Rockin’ in the Rockies-Part 3: Lake Louise, Banff and Yoho National Parks

We were sad to leave Jasper National Park after such fantastic wildlife viewing. But the drive south on the Icefields Parkway that connects Jasper and Banff was stunning on a sunny day. We stopped briefly to view the toe of the Athabasca Glacier. (We had actually walked out on the glacier back in 2008 when we took the shuttle with my mom and Aunt Hilda.)

One of the dozens of amazing views on the Icefields Parkway
And another...
And another
The toe of the Athabasca Glacier, part of the Columbia Icefield

Our short journey of 143 miles took us to Lake Louise Campground in Banff National Park. From the campground, we explored by hiking and biking beside the Bow River.

Walking along the Bow River

Lake Louise has gotten very crowded, but we parked before 10:00 one morning and enjoyed the incredible blue-green color of the lake water. This gorgeous setting explains why this site is so popular. We had previously canoed on the lake and walked around the lakeshore—both on cloudy days–so today’s sunshine was welcome.

Lake Louise is breathtaking.

We hiked the Lake Agnes Trail to the teahouse, our most ambitious hike of the trip thus far—just over 5 miles round trip, with the first half being straight up (an elevation gain of about 1300 feet) and the top half filled with many patches of ice and snow.

On the Lake Agnes Trail you can still see Lake Louise below.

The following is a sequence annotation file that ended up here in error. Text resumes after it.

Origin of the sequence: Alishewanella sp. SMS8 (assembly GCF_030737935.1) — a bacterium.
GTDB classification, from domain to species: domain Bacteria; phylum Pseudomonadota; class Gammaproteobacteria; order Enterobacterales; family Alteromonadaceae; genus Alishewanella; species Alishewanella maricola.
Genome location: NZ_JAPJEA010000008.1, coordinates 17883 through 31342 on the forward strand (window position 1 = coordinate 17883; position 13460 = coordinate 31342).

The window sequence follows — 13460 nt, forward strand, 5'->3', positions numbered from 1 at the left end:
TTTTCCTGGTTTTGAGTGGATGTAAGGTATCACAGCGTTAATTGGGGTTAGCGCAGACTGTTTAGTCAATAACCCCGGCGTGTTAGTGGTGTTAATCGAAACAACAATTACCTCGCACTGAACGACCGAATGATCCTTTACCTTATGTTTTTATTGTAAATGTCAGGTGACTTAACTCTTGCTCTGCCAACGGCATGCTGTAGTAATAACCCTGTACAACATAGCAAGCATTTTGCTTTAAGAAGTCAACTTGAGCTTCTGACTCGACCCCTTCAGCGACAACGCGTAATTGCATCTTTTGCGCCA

There was snow next to the trail as we climbed to 7,000 feet.
And we had to hike through ice and snow in some sections. Glad we had our poles.

The teahouse itself was a fun destination at 7,000 feet, and we ate lunch next to Lake Agnes, still covered with a thin layer of ice. The trip down the hill gave us more scenic views of Lake Louise.

The Lake Agnes Teahouse at 7,000 feet. Wait staff have to hike up every 3 days.
Lake Agnes was still covered in ice and surrounded by snow--in June!
Mirror Lake and the Beehive--on the Lake Agnes Trail
A waterfall on the Lake Agnes Trail

Later we parked at the Park and Ride (aka the ski resort area) and hopped onto the Moraine Lake shuttle (reserved ahead of time and the only way to get to Moraine Lake in the summer). It was wonderful to see Moraine Lake on a sunny day, with that glorious color that we just don’t see on lakes in Southern California.

Moraine Lake, named for the glacial deposits of dirt and rock left behind.

A short, steep hike to the top of the Rockpile gave us fantastic views of Moraine Lake and its surrounding peaks, before we headed back on the shuttle and collapsed from our 20,000 steps today.

The rockpile we climbed to get views of Moraine Lake. They have steps carved into the backside, so it's not that bad!

While camping near Lake Louise, we did a day trip over to Yoho National Park, which is in British Columbia, but adjacent to Banff National Park. We had previously canoed on Emerald Lake in Yoho, and this was our third opportunity to see this striking lake and the mountains reflected in it. We highly recommend this easy paddle (on a calm, sunny day, that is), but get there early or parking will be a challenge.

Emerald Lake in Yoho National Park
The snowy peak above Hank's head is called Michael Peak.
The reflection of the mountains in the lake is mind-blowing.

We were disappointed that Takkakaw Falls was not yet open for the season, but we stopped to see where the Yoho and Kicking Horse Rivers come together.

We also enjoyed the upper and lower spiral tunnels, that were quite the engineering feat when built in the early 20th century.